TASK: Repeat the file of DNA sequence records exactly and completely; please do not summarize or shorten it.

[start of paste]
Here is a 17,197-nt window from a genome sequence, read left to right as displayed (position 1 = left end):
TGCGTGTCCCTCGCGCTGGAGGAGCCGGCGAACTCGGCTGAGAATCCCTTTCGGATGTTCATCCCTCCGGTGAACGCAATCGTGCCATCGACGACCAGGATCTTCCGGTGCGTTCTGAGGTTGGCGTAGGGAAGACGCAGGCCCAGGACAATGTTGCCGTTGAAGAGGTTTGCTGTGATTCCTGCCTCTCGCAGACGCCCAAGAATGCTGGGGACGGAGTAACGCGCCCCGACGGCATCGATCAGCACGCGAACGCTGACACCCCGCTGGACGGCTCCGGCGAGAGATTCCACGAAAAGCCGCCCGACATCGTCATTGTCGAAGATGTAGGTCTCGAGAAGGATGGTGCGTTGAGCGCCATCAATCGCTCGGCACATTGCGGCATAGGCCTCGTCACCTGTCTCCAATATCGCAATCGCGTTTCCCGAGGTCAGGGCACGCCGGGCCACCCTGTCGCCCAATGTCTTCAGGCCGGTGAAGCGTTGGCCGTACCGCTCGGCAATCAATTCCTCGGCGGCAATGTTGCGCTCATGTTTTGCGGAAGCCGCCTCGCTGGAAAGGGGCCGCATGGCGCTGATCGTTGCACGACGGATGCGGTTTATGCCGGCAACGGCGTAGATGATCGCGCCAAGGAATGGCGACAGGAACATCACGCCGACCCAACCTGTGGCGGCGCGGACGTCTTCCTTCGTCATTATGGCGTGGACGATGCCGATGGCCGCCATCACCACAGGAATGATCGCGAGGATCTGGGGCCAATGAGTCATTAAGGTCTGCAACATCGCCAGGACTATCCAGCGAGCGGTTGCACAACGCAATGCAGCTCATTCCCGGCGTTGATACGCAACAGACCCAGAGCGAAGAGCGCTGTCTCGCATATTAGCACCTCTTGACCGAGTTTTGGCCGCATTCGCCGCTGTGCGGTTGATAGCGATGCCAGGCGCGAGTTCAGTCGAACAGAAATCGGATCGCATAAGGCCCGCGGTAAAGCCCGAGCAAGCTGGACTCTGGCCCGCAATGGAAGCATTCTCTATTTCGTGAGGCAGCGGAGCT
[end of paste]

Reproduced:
Here is a 17,197-nt window from a genome sequence, read left to right as displayed (position 1 = left end):
TGCGTGTCCCTCGCGCTGGAGGAGCCGGCGAACTCGGCTGAGAATCCCTTTCGGATGTTCATCCCTCCGGTGAACGCAATCGTGCCATCGACGACCAGGATCTTCCGGTGCGTTCTGAGGTTGGCGTAGGGAAGACGCAGGCCCAGGACAATGTTGCCGTTGAAGAGGTTTGCTGTGATTCCTGCCTCTCGCAGACGCCCAAGAATGCTGGGGACGGAGTAACGCGCCCCGACGGCATCGATCAGCACGCGAACGCTGACACCCCGCTGGACGGCTCCGGCGAGAGATTCCACGAAAAGCCGCCCGACATCGTCATTGTCGAAGATGTAGGTCTCGAGAAGGATGGTGCGTTGAGCGCCATCAATCGCTCGGCACATTGCGGCATAGGCCTCGTCACCTGTCTCCAATATCGCAATCGCGTTTCCCGAGGTCAGGGCACGCCGGGCCACCCTGTCGCCCAATGTCTTCAGGCCGGTGAAGCGTTGGCCGTACCGCTCGGCAATCAATTCCTCGGCGGCAATGTTGCGCTCATGTTTTGCGGAAGCCGCCTCGCTGGAAAGGGGCCGCATGGCGCTGATCGTTGCACGACGGATGCGGTTTATGCCGGCAACGGCGTAGATGATCGCGCCAAGGAATGGCGACAGGAACATCACGCCGACCCAACCTGTGGCGGCGCGGACGTCTTCCTTCGTCATTATGGCGTGGACGATGCCGATGGCCGCCATCACCACAGGAATGATCGCGAGGATCTGGGGCCAATGAGTCATTAAGGTCTGCAACATCGCCAGGACTATCCAGCGAGCGGTTGCACAACGCAATGCAGCTCATTCCCGGCGTTGATACGCAACAGACCCAGAGCGAAGAGCGCTGTCTCGCATATTAGCACCTCTTGACCGAGTTTTGGCCGCATTCGCCGCTGTGCGGTTGATAGCGATGCCAGGCGCGAGTTCAGTCGAACAGAAATCGGATCGCATAAGGCCCGCGGTAAAGCCCGAGCAAGCTGGACTCTGGCCCGCAATGGAAGCATTCTCTATTTCGTGAGGCAGCGGAGCT